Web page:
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Fentanyl Patch either too much or not enough

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Valliant, OKCatherine says when her husband was first admitted to hospital he was given 25 mg fentanyl patches every 3 days for pain in his back and hip, but it only seemed to work for a short time. His fentanyl Duragesic patch eventually increased to 175 mg and still he suffered. "My husband had never been in hospital before," says Catherine. "He wouldn't even take a Tylenol, so this was really bad."

Back PainCatherine's husband, Marvin, was diagnosed with bone cancer and spent six months in hospital before he was sent home. "Marvin was an army drill sergeant, 6' 3" and 270 pounds—he was a tough guy," says Catherine, "but when he put one of these patches on, it would just about knock him out the first day.

"In hospital, they kept increasing the strength of the patch to keep the pain down. He also had meds every 4 hours for break-through pain. But Marvin kept complaining about the patch—it worked the first day and after that it didn't help. ''If I take this patch and put it on your wife, she would pass out, that is how strong it is,' his doctor said, "even though you have worn it for three days." We just assumed that doctor knows best. Even though Marvin was up to 175 mg of fentanyl, by the second day of the patch, the break-through pain was unreal, he could barely stand it.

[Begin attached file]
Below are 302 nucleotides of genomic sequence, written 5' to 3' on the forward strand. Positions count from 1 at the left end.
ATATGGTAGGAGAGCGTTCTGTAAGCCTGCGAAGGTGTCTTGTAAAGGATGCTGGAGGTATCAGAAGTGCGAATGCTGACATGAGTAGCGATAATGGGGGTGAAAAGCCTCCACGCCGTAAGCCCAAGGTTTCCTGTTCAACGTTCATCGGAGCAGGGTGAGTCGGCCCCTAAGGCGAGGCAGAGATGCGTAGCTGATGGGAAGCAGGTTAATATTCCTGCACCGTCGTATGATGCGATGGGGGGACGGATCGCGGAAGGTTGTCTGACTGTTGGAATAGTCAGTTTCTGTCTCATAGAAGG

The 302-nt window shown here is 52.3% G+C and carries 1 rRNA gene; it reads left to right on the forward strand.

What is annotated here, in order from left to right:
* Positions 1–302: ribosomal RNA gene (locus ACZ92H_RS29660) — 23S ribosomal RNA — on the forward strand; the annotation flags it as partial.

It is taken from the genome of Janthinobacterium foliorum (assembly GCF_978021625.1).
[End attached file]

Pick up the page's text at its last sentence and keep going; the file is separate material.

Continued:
Marvin went into hospital on Thanksgiving day and on December 22 he got off a shower chair and broke his leg—I think it was because he was so out of it on Day 1 of the patch. The assistant described it as a snapping noise—his leg was swollen to twice its size. He was in so much pain already that he didn't realize it was broken right away.

A box of fentanyl patches—175 mg--was given to Marvin when he went home. I understand that bone cancer is the worst—that you hurt all over. When he first put on the patch he slept a lot, he was so groggy and out of it and even his speech was slurred. But by the second and third day, he was in pain again.

I think it leaked and he got the whole 3-day dose the first day. Marvin was home almost three weeks before he passed away on April 11, 2007. It was horrible that he was in so much pain before he died because the patch didn't work properly.

I kept the fentanyl patches and the packages he used just before he died. When I heard about the defective patches, I went online and found a list of recalled Duragesic patches and all the generic lots—some of those numbers matched the ones that Marvin had."

In February 2008 Johnson & Johnson recalled all lots of 25 microgram/hour (mcg/hr) Duragesic CII patches, the brand form, and all generic lots (also 25 mcg/hr) with expiration dates of December 2009 or earlier from pharmacies in the US and Canada. It is estimated that about 32 million of the fentanyl-containing Duragesic Pain Patches have been recalled and the company estimates that about two out of every million patches could be defective. But those figures don't add up, according to the FDA, and this isn't the first time the agency warned the public about the fentanyl patch.

In July 2005, the FDA said it had received 120 reports of deaths related to fentanyl pain patches and countless more reports of accidental overdoses associated with the fentanyl Duragesic pain patch between the 2005 and 2006.

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